(07-Jun) -- At a specially arranged "secret race," Alina Reh and Johannes Motschmann won the Berlin 10-K Invitational this morning in the wooded, Schm÷ckwitz section of the city, about 25 kilometers southeast of the Brandenburg Gate. Reh, a member of the SSV Ulm 1846 club, clocked 31:26, while Motschmann, who competed for Iona College in the NCAA system and who runs now for the SCC Events Pro Team, ran 29:11. Motschmann set a personal best, while Reh missed her career best time by only five seconds.
IMAGE: The wooded roadway in Schm÷ckwitz, Berlin where the 2020 Berlin 10-K Invitational was held (photo courtesy of Christoph Kopp)
The race was not open to the public, but was held under official conditions. A total of eight men and five women competed.
"It was one lap with two turns inside of the laps," explained athletes manager Christoph Kopp in a text message to Race Results Weekly. "The start of the ladies was exactly two minutes after the men field. The course was officially measured and we had also referees from our Berlin Athletics Federation."
Motschmann got a good fight from Nils Voight (TV Wattenscheid 01). Motschmann, a steeplechaser, had a one-second lead at the halfway point (14:36 to 14:37), and was able to widen the gap to 13 seconds at the finish (29:11 to 29:24). Third place went to Fabian Clarkson (SCC Events Pro Team) in 29:36. Voight and Clarkson also set personal best times.
Reh dominated the women's contest. She split the 5-kilometer mark in a snappy 15:45 with a 42-second lead over her nearest rivals, Katharina Steinruck (nÚe Heinig) and Caterina Granz, who were running together. Reh actually accelerated slightly in the second half, clocking 15:41 for the final five kilometers. Steinruck got second in 32:41 and Granz got third in 32:47. Steinruck's mark was just two seconds off of her personal best, while Granz --a 4:05 1500m runner-- smashed her career best time by over a minute.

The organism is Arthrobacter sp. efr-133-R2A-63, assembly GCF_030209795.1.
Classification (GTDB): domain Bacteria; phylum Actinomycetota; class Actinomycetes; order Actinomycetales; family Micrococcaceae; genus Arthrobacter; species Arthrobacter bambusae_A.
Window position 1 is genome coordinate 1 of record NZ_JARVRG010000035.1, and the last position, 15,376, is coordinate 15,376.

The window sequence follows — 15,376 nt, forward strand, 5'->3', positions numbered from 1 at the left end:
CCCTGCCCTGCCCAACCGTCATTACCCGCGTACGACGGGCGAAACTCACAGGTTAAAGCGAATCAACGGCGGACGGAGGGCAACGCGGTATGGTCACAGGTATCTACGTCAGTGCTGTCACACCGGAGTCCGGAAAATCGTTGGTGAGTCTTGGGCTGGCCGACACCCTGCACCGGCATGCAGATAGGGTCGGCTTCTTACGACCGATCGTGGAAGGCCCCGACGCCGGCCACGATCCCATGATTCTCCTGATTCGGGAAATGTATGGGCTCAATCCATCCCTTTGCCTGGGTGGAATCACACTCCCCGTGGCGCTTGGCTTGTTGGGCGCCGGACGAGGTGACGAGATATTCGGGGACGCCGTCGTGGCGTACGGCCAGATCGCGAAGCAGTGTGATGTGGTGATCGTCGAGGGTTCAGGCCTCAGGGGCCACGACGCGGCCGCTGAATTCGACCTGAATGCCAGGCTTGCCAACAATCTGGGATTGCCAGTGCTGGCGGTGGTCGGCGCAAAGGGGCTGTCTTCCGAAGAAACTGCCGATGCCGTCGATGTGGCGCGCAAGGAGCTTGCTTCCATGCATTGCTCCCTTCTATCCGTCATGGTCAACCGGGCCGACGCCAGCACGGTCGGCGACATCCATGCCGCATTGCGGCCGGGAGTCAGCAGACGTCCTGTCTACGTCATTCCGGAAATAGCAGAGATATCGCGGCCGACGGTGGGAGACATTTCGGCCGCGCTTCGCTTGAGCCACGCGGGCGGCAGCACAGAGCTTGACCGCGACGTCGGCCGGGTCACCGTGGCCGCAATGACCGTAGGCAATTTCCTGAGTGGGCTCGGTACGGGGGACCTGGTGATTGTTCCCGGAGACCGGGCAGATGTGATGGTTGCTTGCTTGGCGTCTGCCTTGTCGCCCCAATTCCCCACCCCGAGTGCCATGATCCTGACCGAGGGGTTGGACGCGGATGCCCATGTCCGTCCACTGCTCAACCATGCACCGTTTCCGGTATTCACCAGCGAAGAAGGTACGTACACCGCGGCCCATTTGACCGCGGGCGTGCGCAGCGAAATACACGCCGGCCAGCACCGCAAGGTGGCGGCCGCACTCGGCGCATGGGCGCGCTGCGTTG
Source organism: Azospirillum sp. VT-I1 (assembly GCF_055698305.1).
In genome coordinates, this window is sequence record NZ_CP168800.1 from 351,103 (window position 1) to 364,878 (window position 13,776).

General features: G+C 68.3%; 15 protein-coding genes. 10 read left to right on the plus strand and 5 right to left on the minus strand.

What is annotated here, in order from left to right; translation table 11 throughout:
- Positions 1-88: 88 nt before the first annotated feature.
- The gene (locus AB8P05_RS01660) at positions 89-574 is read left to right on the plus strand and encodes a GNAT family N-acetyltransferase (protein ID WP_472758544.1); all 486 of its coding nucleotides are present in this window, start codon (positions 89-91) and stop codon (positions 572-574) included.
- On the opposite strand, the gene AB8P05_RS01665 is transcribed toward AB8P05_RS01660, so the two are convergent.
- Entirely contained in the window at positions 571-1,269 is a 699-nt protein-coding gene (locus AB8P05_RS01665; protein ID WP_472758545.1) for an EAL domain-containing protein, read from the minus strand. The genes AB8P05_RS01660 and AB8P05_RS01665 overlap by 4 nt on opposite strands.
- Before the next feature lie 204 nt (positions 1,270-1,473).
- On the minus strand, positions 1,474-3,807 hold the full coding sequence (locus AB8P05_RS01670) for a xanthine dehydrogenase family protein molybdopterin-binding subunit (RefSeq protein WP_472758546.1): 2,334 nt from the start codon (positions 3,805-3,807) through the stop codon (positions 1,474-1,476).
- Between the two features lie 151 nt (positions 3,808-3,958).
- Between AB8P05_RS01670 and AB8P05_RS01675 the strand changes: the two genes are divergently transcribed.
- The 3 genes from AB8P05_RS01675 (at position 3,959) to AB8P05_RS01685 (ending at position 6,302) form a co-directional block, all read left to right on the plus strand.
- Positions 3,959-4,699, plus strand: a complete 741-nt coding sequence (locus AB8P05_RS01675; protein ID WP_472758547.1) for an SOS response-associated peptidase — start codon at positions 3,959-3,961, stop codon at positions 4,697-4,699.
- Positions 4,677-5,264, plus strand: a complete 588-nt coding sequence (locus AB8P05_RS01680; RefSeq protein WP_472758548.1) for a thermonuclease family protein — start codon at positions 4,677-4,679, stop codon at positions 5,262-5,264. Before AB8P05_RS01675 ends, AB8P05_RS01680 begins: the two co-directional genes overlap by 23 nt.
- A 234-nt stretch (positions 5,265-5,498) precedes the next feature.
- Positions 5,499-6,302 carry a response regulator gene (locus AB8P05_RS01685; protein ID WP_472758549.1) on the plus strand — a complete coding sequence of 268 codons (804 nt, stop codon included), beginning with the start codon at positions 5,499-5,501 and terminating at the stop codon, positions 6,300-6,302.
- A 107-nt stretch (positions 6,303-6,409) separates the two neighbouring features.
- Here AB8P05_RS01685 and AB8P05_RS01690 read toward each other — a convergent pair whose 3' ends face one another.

The race format was similar to the "micro races" recently held in Norway, including the Forus Persel°p held on May 20 where Jakob Ingebrigtsen set a Norwegian national record for 5-kilometers. BMW Berlin Marathon race director Mark Milde, who directed today's event, said that his team was looking for responsible ways for top athletes to compete which would not encourage the spread of COVID-19.
"We wanted to set an example here in this special time," Milde said in a statement. "A running competition while maintaining minimum distances is difficult to design and carry out. We tested this on a small scale with separate races for five women and eight men. There has hardly been a running season this year, and it is in the stars whether or when there will be a normal again in this regard, especially for the top athletes. He added: "Here we wanted to provide a kind of motivational aid with this test race."